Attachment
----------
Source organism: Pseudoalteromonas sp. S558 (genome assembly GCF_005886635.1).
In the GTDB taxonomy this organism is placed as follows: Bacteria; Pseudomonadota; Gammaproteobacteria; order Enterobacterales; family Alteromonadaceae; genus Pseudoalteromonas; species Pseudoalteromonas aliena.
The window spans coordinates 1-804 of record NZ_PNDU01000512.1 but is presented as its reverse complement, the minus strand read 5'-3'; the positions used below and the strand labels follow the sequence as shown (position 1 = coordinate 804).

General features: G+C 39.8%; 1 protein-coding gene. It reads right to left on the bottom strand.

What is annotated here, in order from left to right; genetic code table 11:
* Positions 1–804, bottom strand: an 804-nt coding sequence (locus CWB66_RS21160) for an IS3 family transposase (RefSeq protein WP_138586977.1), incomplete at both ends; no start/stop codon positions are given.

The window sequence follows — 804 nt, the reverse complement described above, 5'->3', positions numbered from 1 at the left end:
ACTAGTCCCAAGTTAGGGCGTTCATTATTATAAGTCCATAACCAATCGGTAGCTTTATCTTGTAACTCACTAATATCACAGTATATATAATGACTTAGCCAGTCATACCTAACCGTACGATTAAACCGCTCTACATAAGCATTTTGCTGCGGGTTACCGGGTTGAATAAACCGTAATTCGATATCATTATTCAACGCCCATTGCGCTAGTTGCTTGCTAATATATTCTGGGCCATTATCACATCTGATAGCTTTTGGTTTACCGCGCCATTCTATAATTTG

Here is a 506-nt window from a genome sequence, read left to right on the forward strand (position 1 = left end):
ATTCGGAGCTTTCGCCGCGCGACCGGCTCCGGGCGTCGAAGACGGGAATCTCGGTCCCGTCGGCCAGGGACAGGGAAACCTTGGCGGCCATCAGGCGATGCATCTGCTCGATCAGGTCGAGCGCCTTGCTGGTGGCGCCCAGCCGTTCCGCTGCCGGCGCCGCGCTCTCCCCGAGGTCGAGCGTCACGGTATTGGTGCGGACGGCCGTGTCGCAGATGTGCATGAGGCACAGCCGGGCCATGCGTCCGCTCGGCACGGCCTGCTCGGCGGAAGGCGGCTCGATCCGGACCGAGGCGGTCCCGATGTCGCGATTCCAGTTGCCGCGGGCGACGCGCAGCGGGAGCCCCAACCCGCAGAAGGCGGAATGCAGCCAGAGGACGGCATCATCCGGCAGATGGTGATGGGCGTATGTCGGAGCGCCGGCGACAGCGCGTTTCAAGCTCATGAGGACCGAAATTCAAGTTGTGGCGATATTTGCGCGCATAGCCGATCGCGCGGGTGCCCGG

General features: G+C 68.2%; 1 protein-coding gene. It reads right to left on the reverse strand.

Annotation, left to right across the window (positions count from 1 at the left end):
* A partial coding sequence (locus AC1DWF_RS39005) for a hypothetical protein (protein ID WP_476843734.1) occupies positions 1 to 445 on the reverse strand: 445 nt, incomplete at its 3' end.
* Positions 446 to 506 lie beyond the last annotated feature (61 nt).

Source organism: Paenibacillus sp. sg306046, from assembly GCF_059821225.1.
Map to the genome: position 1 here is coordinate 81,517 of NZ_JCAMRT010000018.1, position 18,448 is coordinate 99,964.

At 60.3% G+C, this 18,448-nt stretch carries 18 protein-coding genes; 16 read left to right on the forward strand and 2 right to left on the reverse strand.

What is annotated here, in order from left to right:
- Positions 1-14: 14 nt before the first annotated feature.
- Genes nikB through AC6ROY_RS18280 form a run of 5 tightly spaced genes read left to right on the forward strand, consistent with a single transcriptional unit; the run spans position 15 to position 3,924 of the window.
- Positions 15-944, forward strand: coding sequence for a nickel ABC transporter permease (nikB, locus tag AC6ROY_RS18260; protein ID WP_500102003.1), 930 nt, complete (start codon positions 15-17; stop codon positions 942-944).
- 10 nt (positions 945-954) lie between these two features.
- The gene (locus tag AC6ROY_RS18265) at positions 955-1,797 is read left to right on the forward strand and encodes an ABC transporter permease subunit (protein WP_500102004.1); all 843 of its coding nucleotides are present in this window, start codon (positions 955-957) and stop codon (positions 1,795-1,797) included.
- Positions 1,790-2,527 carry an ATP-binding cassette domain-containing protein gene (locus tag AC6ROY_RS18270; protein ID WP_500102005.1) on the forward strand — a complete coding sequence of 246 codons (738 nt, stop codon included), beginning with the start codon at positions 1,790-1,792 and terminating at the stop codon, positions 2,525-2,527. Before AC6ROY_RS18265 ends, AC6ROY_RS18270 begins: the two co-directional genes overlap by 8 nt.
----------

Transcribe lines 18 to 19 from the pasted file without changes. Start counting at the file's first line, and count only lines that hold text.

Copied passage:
What is annotated here, in order from left to right:
- Positions 1-14: 14 nt before the first annotated feature.